This Guest Opinion appears online only and not in the Tucson Citizen’s print edition.
Here’s something we are hoping Arizonans get about the so-called “Protect Marriage Arizona” initiative: It will be harmful to all couples, gay or straight.
Unfortunately, it’s already illegal for two people of the same sex to marry in Arizona. The laws banning same-sex marriage have already survived challenges in Arizona courts and remain in force. Whether this amendment passes or fails will not change this fact.
So, the proposed initiative is truly not about banning gay marriage. The real goal of the small group of proponents behind this extreme measure is to take away the benefits currently being offered to unmarried couples and their families in Arizona.
Don’t believe me? Here is the wording of the proposed amendment:
“To preserve and protect marriage in this state, only a union between one man and one woman shall be valid or recognized as a marriage by this state or its political subdivisions and no legal status for unmarried persons shall be created or recognized by this state or its political subdivisions that is similar to that of marriage.”
The second part of the amendment will clearly render any recognition of domestic partnerships, as well as the Tucson Domestic Partner Registry, as violations of the law.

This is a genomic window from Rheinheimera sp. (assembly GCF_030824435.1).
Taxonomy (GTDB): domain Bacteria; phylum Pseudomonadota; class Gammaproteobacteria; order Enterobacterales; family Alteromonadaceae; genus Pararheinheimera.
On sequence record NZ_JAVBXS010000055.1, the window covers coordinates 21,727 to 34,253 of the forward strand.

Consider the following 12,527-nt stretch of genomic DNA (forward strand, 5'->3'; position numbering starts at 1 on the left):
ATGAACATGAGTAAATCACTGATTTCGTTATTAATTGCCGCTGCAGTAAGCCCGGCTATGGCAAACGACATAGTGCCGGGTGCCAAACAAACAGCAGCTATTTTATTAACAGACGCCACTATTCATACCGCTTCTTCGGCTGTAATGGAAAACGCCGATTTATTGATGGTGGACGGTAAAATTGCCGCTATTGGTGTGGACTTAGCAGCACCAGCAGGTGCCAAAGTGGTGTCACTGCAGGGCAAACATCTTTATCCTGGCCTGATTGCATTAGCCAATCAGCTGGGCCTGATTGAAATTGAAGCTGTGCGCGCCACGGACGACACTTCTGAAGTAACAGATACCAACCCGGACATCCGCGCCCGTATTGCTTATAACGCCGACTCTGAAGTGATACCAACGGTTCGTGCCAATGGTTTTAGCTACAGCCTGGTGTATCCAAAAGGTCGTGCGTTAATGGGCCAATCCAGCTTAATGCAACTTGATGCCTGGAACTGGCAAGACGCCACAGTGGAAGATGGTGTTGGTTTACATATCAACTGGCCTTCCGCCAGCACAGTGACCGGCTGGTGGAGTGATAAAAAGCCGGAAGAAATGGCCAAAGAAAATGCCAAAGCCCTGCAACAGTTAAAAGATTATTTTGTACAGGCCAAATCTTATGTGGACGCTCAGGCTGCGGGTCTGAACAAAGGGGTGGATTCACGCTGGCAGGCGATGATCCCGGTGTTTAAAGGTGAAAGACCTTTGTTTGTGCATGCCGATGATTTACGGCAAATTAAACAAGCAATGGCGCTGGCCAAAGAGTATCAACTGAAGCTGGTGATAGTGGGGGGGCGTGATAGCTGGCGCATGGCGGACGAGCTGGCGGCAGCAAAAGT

If it passes, domestic partners of those who work for Pima County or the cities of Tucson, Phoenix, Scottsdale or Tempe will lose medical and other benefits. The Tucson Domestic Partner Registry will be voided. Unmarried couples will lose the ability to visit their loved ones in a hospital and barred from making medical decisions.
It may even result in domestic violence laws being overturned. In Ohio, where a similar amendment passed, a man who beat his girlfriend had a reduced sentence because the judge ruled that domestic violence laws no longer applied to unmarried couples.
And, in Utah, a protective order was challenged by a defense lawyer for a man who continued to show up at a former girlfriend’s home.
At this point it will be hard to measure all of the “unintended consequences” if this proposed amendment were to pass. But it is clear that it is extreme and mean-spirited.
What does it take to drive people into exceptional leadership and put a stop to harmful initiatives? Often it’s just educating people about the consequences.
Other times it takes a group such as Arizona Together, a coalition formed by gay, lesbian, bisexual, transgendered and straight individuals and groups whose members have a strong sense of social justice.
Members include faith-based and civil rights groups, as well as nonpartisan organizations such as Wingspan, the Arizona Human Rights Fund, the Arizona Psychological Association and the Arizona Public Health Association.
Galvanized by the proposed amendment, Arizona Together members are encouraging people to refuse to sign the petition initiative that ultimately will hurt Arizona’s families. They are asking Arizonans to say “Enough.”
Vicki B. Gaubeca is a civil rights advocate, who also works at the University of Arizona. Her e-mail address is: firstname.lastname@example.org.